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Hawaii Scholastic Journalism Association

Contemporary art is ‘Now | Here’

Photo+courtesy+of+Taylor+McKenzie
Photo courtesy of Taylor McKenzie

Photo courtesy of Taylor McKenzie

Photo courtesy of Taylor McKenzie

The distorted global perspective of Hawaii is all too commonly known among kamaaina. Ideas of white sandy beaches along with scantily-clad hula girls often overshadow the cultural mash-up and artistic scene that bring vitality and character to the islands. The world of contemporary art makes its international debut in Hawaii as it strives to change the ethos of the islands.

As a new arts festival, the Honolulu Biennial will open in 2017 from Mar. 8 to May 8. This biennial is the first to be held in Hawaii that focuses on featuring local and international artists. The Honolulu Biennial Foundation (HBF), a nonprofit organization which spearheads the event, was founded in 2014 and has made preparations for the event since then.

The exhibition is expected to attract 32,000 people to Hawaii and $49.7 million to the economy, according to the Hawaii Tourism Authority (HTA). Exhibits of the biennial are set to be on display at various locations on Oahu; such as the Foster Botanical Garden, Honolulu Hale and the McCoy Pavilion.

Isabella Ellaheh Hughes, co-founder of the HBF, contributes her background in contemporary art to the biennial. Originally an art curator, her accidental introduction to art journalism introduced her to the stigmatized perspective of Hawaii and led her to participate in the initiative to transform the little-known face of the contemporary artist in Hawaii.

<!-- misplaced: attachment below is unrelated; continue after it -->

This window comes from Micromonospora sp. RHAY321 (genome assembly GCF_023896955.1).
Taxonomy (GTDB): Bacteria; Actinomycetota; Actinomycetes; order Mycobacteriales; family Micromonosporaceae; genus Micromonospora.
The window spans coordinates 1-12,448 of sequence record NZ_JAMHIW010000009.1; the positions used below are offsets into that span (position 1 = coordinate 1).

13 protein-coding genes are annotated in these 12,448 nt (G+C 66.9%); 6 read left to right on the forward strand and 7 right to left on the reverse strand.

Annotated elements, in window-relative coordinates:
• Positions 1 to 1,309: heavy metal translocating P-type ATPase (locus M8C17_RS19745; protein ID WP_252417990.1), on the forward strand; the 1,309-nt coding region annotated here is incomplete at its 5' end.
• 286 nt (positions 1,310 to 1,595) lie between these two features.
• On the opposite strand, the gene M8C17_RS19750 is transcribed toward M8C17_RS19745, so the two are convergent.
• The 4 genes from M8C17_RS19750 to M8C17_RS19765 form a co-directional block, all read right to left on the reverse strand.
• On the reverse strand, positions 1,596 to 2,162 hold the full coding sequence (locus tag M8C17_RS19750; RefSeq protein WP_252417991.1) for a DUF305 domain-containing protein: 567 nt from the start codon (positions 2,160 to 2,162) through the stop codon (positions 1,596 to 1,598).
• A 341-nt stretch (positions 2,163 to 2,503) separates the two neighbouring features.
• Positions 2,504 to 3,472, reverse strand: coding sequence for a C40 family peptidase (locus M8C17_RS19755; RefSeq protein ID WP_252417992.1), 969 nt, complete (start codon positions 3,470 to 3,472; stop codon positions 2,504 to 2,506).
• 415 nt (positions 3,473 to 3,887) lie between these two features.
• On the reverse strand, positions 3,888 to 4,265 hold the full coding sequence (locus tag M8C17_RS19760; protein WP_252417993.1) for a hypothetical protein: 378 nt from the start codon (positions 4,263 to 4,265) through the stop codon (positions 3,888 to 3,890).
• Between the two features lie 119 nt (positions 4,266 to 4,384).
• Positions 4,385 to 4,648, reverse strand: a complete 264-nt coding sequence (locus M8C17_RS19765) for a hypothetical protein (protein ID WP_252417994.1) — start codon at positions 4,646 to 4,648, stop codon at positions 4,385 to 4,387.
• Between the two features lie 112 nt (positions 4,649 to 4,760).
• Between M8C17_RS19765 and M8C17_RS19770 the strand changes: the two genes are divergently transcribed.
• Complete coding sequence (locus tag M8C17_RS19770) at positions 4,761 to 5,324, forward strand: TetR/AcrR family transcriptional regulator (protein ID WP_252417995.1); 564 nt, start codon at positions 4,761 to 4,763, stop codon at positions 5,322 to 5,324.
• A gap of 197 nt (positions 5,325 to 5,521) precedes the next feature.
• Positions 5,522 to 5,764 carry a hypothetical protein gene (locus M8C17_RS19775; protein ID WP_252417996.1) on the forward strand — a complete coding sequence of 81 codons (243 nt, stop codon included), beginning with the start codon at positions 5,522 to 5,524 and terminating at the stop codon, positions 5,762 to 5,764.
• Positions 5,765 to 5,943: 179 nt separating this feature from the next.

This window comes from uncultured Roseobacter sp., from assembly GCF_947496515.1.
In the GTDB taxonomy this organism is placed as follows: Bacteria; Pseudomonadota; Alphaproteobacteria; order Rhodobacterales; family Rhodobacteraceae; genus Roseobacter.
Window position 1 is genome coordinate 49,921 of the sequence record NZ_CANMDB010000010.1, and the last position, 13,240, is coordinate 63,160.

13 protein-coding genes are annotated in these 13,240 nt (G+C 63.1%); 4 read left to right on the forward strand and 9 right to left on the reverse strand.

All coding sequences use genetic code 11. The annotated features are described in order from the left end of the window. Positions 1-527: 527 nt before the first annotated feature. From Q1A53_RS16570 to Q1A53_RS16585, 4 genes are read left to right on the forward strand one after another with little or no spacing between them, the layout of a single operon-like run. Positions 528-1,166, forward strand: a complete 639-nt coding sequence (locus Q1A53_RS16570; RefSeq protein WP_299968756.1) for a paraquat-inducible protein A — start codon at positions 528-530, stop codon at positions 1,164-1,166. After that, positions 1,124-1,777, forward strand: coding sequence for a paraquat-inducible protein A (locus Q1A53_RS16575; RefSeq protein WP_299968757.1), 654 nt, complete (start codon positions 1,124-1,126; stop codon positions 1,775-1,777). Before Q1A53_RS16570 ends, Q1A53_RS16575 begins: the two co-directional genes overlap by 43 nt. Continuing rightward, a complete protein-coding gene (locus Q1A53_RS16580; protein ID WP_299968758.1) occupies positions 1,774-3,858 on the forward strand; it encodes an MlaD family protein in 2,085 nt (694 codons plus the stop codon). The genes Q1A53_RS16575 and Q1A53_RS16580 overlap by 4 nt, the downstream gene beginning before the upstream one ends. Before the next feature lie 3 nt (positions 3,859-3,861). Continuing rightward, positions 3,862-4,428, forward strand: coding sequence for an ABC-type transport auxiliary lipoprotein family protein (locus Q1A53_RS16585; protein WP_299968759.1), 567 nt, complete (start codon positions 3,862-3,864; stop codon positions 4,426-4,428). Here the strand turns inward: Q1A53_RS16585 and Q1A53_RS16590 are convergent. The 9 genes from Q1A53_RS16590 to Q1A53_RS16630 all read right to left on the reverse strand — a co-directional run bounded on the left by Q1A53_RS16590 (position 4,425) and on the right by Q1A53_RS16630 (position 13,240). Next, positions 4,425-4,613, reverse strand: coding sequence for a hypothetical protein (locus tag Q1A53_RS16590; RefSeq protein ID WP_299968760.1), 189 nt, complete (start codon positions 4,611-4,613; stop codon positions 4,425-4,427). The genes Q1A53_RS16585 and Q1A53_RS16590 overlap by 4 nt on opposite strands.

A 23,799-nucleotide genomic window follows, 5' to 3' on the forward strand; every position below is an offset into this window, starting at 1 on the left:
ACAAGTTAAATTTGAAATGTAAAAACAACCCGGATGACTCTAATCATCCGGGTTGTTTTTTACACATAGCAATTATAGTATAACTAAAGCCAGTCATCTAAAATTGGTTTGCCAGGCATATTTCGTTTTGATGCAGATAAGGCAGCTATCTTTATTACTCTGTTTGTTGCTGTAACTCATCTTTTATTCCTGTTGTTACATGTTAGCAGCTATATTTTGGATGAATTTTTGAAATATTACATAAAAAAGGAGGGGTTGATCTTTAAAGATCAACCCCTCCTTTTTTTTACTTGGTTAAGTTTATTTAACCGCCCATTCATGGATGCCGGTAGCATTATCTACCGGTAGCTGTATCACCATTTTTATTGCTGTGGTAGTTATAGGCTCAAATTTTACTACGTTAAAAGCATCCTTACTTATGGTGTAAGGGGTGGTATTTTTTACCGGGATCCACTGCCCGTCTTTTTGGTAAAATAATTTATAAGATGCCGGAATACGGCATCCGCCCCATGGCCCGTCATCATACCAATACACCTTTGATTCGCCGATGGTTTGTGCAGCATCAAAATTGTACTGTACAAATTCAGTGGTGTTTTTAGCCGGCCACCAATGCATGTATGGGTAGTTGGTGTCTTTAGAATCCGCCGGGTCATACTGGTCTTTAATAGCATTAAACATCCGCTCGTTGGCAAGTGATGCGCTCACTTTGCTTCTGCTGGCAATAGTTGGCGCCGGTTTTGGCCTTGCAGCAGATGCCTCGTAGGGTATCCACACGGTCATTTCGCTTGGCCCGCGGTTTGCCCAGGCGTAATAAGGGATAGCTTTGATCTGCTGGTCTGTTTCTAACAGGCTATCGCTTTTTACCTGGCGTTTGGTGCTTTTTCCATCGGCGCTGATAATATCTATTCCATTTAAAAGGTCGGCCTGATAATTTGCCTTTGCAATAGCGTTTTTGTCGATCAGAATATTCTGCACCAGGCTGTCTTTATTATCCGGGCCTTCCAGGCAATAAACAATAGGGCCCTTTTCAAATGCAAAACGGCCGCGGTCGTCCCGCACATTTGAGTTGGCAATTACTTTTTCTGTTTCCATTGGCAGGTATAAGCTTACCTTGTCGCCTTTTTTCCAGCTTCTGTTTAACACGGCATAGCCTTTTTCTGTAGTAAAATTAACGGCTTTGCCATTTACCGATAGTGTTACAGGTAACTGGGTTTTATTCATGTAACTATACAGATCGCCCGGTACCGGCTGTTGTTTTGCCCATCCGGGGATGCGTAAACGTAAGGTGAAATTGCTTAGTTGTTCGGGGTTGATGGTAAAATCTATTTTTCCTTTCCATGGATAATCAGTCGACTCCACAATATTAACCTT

Her goal, along with that of HBF, is to gain international recognition for Hawaii artists since the arts are often overlooked.

“Part of our overall theme and strategy of exhibiting local artists who aren’t really well-known [is] pairing them up with major international artists. [This] is our vision to help elevate the status of Hawaii,” said Hughes.

Evon Le, a graduate student at the University of Hawaii (UH) at Manoa, believes that it is difficult to define local art.

“When you mention local art, people are lost,” Le said.

The exhibition, titled “The Middle of Now | Here” reflects Hawaii’s geographic location in the “middle of nowhere,” as well as its ability to act as an internationally and culturally-rich hub for creativity.

“The founders of HBF and our Board of Directors very much believe that this is about highlighting the city of Honolulu and Hawaii’s artistic talent in a much more inclusive way,” said Hughes.

Artists such as Yuki Kuruhara and Yayoi Kusama from Japan as well as Charlton Kupaa Hee from Oahu join their peers from the Pacific and Asia to gain international acclaim for the biennial and the state of Hawaii.

Hughes said, “We really are the center of creativity, where east meets west. It’s a perfect location for artistic talent and cultural minglings to flourish.”

The Honolulu Biennial, through the medium of contemporary art, will reveal a vibrant and colorful world most Hawaii residents and international citizens alike do not know exists. It will put Hawaii on the artistic map as a place of both traditional and contemporary peoples, giving a new name to the tiny island chain in “The Middle of Now | Here.”

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